Guinea pigs aren’t known to overeat, but you must be aware of the right amount of hay you should provide for your pet. But how much hay should I feed my guinea pig?
This is a question many guinea pig owners ask, especially the new owners. You can feed an adult guinea pig up to 90 to 100 grams of hay daily, but there are other things you need to know.
The good news is that with all the experience we have racked up, we will guide you on the amount of hay guinea pigs can eat daily.
Hay is the nutritional base of a guinea pig’s diet, as pet parents, we should understand the importance of diversity and variety in feeding your little piggies.
How Much Hay Should I Feed My Guinea Pig?
An adult pet guinea pig should be fed 90 to 100 grams of hay daily. Provide fresh hay for your piggy two times per day. We recommend you make two piles around the cage for them to eat and forage.
Guinea pigs younger than six months should be fed with 5 to 6 pounds (2 to 3 kg) of hay monthly. Feed your adult (older than 6 months) guinea pigs 6 to 8 pounds (3 to 4 kg) of hay per month.
You should note that the health condition of your piggy, the quality of hay, and the overall diet will influence the quantity of hay your guinea pig eats.
Your guinea pig’s ideal diet consists of 80% hay. This is so because hay is the most essential part of a guinea’s diet, and there is no alternative to hay.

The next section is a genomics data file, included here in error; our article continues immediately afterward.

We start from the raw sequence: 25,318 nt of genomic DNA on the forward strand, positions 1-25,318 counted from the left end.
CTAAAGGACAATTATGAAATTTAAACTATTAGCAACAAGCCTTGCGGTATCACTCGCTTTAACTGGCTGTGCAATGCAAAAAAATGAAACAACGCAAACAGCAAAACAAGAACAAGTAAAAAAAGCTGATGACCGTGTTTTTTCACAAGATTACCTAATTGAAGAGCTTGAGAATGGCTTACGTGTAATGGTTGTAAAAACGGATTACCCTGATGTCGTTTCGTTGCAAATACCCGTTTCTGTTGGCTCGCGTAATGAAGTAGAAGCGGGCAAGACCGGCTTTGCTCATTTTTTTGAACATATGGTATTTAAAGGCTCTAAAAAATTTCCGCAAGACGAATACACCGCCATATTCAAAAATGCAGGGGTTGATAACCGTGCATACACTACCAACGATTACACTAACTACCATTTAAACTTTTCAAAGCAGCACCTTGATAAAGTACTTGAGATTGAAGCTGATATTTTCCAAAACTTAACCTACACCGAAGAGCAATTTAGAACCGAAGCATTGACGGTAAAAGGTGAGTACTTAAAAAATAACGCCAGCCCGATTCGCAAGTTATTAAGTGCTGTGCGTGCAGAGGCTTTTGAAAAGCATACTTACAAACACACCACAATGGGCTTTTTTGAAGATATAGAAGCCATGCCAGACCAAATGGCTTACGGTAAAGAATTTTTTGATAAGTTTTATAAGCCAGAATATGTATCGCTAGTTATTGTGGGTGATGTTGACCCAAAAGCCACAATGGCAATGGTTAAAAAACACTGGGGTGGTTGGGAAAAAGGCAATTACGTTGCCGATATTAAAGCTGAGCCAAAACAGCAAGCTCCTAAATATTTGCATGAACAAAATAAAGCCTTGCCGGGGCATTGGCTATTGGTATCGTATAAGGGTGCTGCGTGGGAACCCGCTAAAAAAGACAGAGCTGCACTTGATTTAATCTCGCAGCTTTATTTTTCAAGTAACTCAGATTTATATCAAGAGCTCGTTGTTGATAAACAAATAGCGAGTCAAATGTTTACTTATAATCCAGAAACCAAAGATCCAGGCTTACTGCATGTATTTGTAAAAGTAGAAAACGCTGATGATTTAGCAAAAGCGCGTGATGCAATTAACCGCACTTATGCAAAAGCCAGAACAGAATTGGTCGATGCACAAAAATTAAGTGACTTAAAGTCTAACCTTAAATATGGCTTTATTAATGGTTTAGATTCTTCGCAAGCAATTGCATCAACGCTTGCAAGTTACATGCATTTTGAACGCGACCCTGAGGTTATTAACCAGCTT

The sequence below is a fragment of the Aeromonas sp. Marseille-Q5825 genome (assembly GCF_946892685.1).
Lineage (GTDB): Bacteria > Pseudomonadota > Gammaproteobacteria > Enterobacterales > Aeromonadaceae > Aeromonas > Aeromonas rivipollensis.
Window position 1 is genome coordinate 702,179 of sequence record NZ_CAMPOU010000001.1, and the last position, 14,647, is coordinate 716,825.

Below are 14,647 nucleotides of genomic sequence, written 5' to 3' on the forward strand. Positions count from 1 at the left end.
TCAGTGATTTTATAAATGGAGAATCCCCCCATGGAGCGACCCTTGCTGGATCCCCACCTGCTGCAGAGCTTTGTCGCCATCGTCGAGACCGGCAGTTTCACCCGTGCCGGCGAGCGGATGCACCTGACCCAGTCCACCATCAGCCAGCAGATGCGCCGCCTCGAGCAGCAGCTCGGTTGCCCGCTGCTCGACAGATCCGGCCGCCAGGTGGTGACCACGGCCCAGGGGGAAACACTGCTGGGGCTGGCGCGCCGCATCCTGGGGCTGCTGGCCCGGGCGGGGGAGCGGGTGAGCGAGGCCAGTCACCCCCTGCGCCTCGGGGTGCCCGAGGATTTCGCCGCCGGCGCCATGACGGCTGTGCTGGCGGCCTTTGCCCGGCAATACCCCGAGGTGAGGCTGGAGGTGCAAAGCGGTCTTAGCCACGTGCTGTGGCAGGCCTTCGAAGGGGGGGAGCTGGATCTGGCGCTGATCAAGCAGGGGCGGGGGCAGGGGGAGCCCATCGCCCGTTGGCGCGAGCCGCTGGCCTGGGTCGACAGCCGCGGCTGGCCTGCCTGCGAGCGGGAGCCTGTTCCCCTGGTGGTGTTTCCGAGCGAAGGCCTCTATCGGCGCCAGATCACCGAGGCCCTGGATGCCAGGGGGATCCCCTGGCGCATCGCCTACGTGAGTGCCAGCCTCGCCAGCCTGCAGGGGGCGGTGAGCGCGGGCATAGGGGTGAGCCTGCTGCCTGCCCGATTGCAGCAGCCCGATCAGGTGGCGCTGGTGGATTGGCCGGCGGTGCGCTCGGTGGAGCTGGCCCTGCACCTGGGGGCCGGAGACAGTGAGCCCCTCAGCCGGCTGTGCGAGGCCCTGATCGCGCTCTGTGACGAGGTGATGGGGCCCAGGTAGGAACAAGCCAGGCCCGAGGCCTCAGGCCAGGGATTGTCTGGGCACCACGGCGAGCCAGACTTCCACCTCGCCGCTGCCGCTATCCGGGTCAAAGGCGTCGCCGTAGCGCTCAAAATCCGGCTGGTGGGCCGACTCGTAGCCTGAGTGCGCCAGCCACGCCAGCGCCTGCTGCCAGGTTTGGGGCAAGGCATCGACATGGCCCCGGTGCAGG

Suppose you have a piggy that doesn’t like veggies. In that case, you can easily swap the veggies with pellets or even use a different type of vegetable. However, the same can’t be said for hay. There is no hay substitute in the guinea pig’s diet.
Read Also: Why is My Guinea Pig Not Eating Hay?
What Is the Role of Hay in A Guinea Pigs Meal?
Hay is vital in ensuring that the gastrointestinal system is functioning optimally. This is possible because hay is rich in fiber, and fiber is what keeps the gastro intestines continually moving.
Just like a horse, your piggy will not absorb the full nutrients available in their diet in one sitting. So, the guinea must break down a large proportion of the food into colons and cecum.
Then, the guinea pig excretes these colons and cecum as poop and eats it up again at once. Gross? Well to you it might be, but this system is ingenious and efficient and works flawlessly for the guinea pig.
The absence of hay in the guinea pig’s diet will lead to health problems during cecal formation. Also, lack of hay results in low absorption of water, which causes dehydration – a life-threatening condition for piggies.
Furthermore, silica contained in hay helps to prevent dental issues in your guinea pig. Hay naturally wears down the molar teeth; this prevents the teeth from overgrowing. Overgrown molar teeth are fatal in many cases to the guinea pig.
How Much Hay Should You Get?
It is not easy to determine how long a bag of hay will last, so we have taken the liberty to review some of the best and most popular hay for your piggy. Our review covered some of the most economical feeds, and the premium choice feeds.